Pirker et al conducted a placebo-controlled, double-blind, randomised, phase III study in patients with extensive-stage small-cell lung cancer receiving first-line platinum-containing chemotherapy. Patients were randomised to receive either darbepoetin alpha or placebo.
The study enrolled 600 patients. Patients’ haemoglobin levels dropped due to the myelosuppressive chemotherapy; however, treatment with darbepo etin alpha maintained haemoglobin levels significantly higher than placebo (P=0.001). There was no statistically significant difference in overall survival between the treatment groups (hazard ratio [HR], 0.93; 95% CI, 0.78 to 1.11; P=0.431). As expected, darbepoetin alpha was associated with a higher incidence of thromboembolic events (darbepoetin alpha, 9%; placebo, 5%). The transfusion risk was lower in the darbepoetin versus placebo group (HR, 0.40; 95% CI, 0.29 to 0.55).
The results of this study did not demonstrate an impact on survival or progression free survival after treatment with darbepoetin alpha; however, they reinforced the benefit of ESAs in reducing transfusions.
Even though this study does not support the claim that ESAs can negatively impact survival, one can argue that this study proves that ESAs can be safely used if used within their new restrictions (only in patients receiving chemotherapy and whose anticipated treatment outcome is palliative).
In the most recent meta-analysis, Bohlius et al analysed the data from 63 eligible studies with a total of 13 933 patients. Epoetin or darbepoetin plus red blood cell transfusions (as necessary) were compared with red blood cell transfusions (as necessary) alone to prevent or treat anaemia in adult or paediatric patients with cancer with or without concurrent antineoplastic treatment.
The primary outcomes were mortality during the active study period and overall survival in all patients and in those on chemotherapy.
The results of this meta-analysis revealed that ESAs caused an estimated 17% increase in mortality relative to control during the active study periods in all patients with cancer and a 10% increase in relation to control in those undergoing chemotherapy.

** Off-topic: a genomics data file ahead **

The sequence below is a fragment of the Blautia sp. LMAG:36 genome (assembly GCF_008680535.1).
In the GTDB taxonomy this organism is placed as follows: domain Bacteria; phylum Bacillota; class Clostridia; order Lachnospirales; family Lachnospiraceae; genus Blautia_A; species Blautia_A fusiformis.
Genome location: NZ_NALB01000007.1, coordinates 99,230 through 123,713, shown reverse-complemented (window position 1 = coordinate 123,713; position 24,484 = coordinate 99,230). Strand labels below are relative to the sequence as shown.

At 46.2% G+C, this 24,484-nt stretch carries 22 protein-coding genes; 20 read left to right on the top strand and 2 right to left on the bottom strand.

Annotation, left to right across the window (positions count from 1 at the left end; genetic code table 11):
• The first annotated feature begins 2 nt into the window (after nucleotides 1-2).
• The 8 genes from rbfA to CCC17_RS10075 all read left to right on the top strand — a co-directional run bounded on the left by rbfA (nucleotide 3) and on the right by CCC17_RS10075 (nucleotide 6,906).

Role of the healthcare professional
With such data available, it is most prudent for the use of ESAs to be scrutinised according to the new recommendations and guidelines.
To maximise adherence to the new restrictions, in Feb 2010 the FDA announced that all ESAs should be prescribed under a Risk Evaluation and Mitigation Strategy (REMS), which includes a medication guide to explain risks to patients and care givers. The goal is to support informed decisions between patients and healthcare providers when weighing the risks of ESA therapy.
Moreover, the APPRISE programme (Assisting Providers and Cancer Patients with Risk Information for the Safe use of ESAs) was also created as part of the REMS.
Hospitals and healthcare providers are required to enrol in the APPRISE programme if they want to continue to prescribe and dispense ESAs for cancer patients.
The APPRISE Programme consists of a training module that covers the use of ESAs and the risks involved (see Table 1).
Moreover providers are required to sign the patient/healthcare professional acknowledgement form prior to the patient receiving an ESA. The acknowledgment form attests that the healthcare professional and patient have discussed the risks of using an ESA.
Healthcare professionals who use ESAs for non-cancer uses only are not required to enroll in the APPRISE Programme, however they are required to provide a copy of the medication guide to each patient or their representative when an ESA is dispensed.
Even though this programme is only applicable to the USA, all healthcare professionals, including pharmacists involved in the care of cancer patients who are being considered for ESA therapy, should verify patient eligibility, individualise care and monitor stringently. Each institution should develop its own care pathway to dictate ESA therapy.
Despite all the negative publicity surrounding ESAs, patients can still derive benefit from them if used within the new recommendations.